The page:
Politics is as personal as every, day 5: Stimulus looks like a 3 bedroom ranch.

          When the real estate market crashed in September 2008, Darling Virgo and I were in the same position as a lot of Americans.  We had placed all the money saved up during our pre-parenting years (working for nickels at rusty little non-profits) in what seemed like a sound investment: a small three unit building in downtown Portland in which we lived and landlorded.  We bought that building about six months before the peak of the (artificially enhanced) real estate boom, so it's safe to say by the time President Obama took office, our building was worth about 75% of what we paid for it.

          And we wanted to move.

          We'd been planning to move out of state for a while (it's a long story, but if you want to read it, by all means do) except it was hard to suck up our pride--and our savings--and sell that building.  

          By September 2009 we were ready to give it a try.  We put it on the market for what turned out to be a very hopeful price and still had nothing to show for it by the summer of 2010 when we were packing our moving van and heading to beautiful Columbus, Ohio.  We were very absent landlords for a year, busy making life for our small crowd of children in a new city with no family or established friends to lean on. By that winter, I came to dread my Facebook feed, full of people back East posting pictures of delicately falling snow and sled covered hills, knowing that soon my phone would ring with news the plowers had not come to clear out the driveway.  Nor had they de-iced the steps.  Or the sidewalks.  

          When we finally sold the building in June of 2011 it wasn't a short sale, thank God.  But I'll tell you, it wasn't very tall either.  Still, we were relieved to be free of the burden, even though it meant we lost most of our investment and would have start saving for a down payment all over again.  And this time with three children to feed on one income, or two incomes and heaps of child care expenses.

          But then (can somebody please cue up Hail to the Chief?) President Obama's administration had the brilliant idea of getting more cash flowing into the economy by making good on a promise to adoptive parents.

          See, there's a thing called the adoption tax credit.  The federal government reimburses families up to about id="mce_marker"0,000 in adoption expenses so that the nation's annual adoption bill does not land entirely on adoptive parents.  The only problem is, it used to take a long time to get the money back.  For one thing, you couldn't claim the credit until the adoption was finalized, which often doesn't happen until the tax year after you've paid all those expenses.  So it could be a good 15 to 18 months before you receive that credit.  But the bigger problem was that if you didn't make enough money to pay id="mce_marker"0,000 in taxes, then you didn't get that id="mce_marker"0,000 back.  At least not in the first year.  You could file for it up to five years after the adoption, but then if you still hadn't gotten back the full id="mce_marker"0,000, you were ineligible to claim the remaining balance.  (See how that works?  The more you earn, the less you pay.)  So for a family like ours who had taken out loans to finance three adoptions in five years, it was starting to look like we would never see more than a third of what we were supposed to be able to claim.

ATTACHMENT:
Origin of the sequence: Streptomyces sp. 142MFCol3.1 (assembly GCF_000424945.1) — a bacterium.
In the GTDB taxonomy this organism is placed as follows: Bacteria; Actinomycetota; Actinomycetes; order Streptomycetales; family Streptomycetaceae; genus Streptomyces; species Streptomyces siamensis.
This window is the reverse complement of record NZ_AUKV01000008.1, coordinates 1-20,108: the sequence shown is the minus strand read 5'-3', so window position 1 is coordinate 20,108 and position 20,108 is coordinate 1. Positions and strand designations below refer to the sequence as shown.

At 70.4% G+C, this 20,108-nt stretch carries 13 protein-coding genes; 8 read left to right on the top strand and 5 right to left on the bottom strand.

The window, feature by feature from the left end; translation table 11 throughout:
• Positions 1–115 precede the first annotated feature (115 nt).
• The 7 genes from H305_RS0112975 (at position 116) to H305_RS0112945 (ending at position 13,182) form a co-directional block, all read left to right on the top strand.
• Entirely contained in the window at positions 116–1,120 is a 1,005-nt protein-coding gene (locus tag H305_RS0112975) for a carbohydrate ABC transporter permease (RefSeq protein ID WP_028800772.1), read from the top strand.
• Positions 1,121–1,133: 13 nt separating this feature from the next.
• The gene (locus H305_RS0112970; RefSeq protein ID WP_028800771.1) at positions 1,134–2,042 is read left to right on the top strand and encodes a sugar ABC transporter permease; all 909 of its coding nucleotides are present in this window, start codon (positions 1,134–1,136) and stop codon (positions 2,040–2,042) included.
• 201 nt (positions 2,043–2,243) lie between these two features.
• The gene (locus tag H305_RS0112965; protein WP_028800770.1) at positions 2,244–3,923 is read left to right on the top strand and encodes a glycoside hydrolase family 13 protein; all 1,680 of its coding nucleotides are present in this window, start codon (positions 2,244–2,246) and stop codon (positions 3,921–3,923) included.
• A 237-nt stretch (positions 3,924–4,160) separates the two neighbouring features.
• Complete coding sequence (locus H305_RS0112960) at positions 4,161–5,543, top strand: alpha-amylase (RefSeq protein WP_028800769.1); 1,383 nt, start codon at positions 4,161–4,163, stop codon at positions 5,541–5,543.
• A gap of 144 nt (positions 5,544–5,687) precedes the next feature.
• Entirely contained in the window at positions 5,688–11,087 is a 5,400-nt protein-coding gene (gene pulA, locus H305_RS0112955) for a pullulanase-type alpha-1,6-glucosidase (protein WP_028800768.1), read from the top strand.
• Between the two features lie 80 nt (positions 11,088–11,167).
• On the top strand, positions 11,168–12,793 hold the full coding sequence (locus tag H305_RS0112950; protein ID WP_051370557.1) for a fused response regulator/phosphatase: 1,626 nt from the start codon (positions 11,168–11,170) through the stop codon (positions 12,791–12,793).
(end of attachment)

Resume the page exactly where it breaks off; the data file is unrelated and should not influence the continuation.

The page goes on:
But starting in 2011, the Obama Administration changed the tax code, as a stimulus measure, and allowed adoptive families to claim the entire amount for every adoption previously finalized.  It didn't matter if you'd passed the five year mark.  It didn't matter how much you owed in taxes.  It didn't matter how many adoption credits you had left to claim.  You. Would. Get. It. All.

          Can you imagine?

          This is what stimulus looks like folks.  This is genius economic policy.  Because the people who benefited from this change in tax code are not people who can take that money and shelve it in a 401K.  If they were, they would have collected that tax credit in entirety the first year.  By definition, the families affected by this change are the families who have enough rainy day projects backed up to fill a new Great Lake.

          And here was the proof.  Suddenly my Facebook feed was full of adoptive parents with plans.  Replace the hot water heater!  New carpet in the living room! Insulation in the walls!  Aw hell, we're going to Disney World!  

          For my family, this stimulus measure looked like a down payment on a three bedroom ranch across the street from our favorite public elementary school in Columbus.  It looked like a chance to start over, to rebuild what we had lost.

          And it felt like someone was listening.  Like someone was working pretty damn hard to find every avenue, every tunnel, every means of helping folks like us get back up.

 

Liz Rose-Cohen

Foreigner in Buckeye Nation

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